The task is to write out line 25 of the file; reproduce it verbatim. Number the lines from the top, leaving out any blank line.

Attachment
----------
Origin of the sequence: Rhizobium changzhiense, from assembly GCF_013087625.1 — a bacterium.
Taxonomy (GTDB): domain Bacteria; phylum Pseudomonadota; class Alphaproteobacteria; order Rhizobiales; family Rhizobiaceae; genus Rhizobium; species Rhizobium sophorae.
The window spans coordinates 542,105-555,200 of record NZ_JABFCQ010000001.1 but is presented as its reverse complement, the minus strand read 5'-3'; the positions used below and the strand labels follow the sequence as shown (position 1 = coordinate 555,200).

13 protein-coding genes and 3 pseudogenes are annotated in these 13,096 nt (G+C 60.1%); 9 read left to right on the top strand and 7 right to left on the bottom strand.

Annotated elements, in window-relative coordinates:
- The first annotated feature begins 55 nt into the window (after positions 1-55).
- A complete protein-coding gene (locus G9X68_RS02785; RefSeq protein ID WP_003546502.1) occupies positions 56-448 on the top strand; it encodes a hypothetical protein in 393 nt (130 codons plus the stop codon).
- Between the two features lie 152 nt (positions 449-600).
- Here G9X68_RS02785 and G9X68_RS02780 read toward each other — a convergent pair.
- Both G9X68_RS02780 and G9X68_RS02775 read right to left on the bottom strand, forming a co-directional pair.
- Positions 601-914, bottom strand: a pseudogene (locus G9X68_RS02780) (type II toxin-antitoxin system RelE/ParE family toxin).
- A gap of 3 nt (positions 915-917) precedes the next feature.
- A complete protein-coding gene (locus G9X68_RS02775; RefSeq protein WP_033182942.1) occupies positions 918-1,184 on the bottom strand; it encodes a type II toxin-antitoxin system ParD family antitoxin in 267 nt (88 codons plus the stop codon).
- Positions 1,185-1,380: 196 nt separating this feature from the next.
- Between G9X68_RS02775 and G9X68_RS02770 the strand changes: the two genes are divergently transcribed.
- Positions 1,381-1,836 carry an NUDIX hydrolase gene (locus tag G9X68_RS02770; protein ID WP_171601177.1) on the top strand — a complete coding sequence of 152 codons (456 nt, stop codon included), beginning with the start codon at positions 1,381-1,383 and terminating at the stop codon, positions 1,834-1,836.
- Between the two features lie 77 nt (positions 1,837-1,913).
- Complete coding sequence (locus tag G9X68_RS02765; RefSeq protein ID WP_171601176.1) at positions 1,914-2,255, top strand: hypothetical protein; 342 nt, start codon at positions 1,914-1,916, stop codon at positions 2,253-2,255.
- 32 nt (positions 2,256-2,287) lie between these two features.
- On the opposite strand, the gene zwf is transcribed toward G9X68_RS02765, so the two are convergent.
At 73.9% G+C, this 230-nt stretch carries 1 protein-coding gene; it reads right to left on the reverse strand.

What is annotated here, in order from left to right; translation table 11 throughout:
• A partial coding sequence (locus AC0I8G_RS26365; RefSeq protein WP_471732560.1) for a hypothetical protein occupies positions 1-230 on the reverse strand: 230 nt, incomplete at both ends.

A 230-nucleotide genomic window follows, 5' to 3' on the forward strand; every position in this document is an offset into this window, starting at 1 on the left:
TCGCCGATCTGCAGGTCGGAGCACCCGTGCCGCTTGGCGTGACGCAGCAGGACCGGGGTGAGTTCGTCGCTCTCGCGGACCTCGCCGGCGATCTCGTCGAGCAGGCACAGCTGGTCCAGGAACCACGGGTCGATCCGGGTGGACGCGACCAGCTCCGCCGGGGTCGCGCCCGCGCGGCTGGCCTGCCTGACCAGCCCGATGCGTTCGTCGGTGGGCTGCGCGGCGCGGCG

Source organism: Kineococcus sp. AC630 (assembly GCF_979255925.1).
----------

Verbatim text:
TCGCCGATCTGCAGGTCGGAGCACCCGTGCCGCTTGGCGTGACGCAGCAGGACCGGGGTGAGTTCGTCGCTCTCGCGGACCTCGCCGGCGATCTCGTCGAGCAGGCACAGCTGGTCCAGGAACCACGGGTCGATCCGGGTGGACGCGACCAGCTCCGCCGGGGTCGCGCCCGCGCGGCTGGCCTGCCTGACCAGCCCGATGCGTTCGTCGGTGGGCTGCGCGGCGCGGCG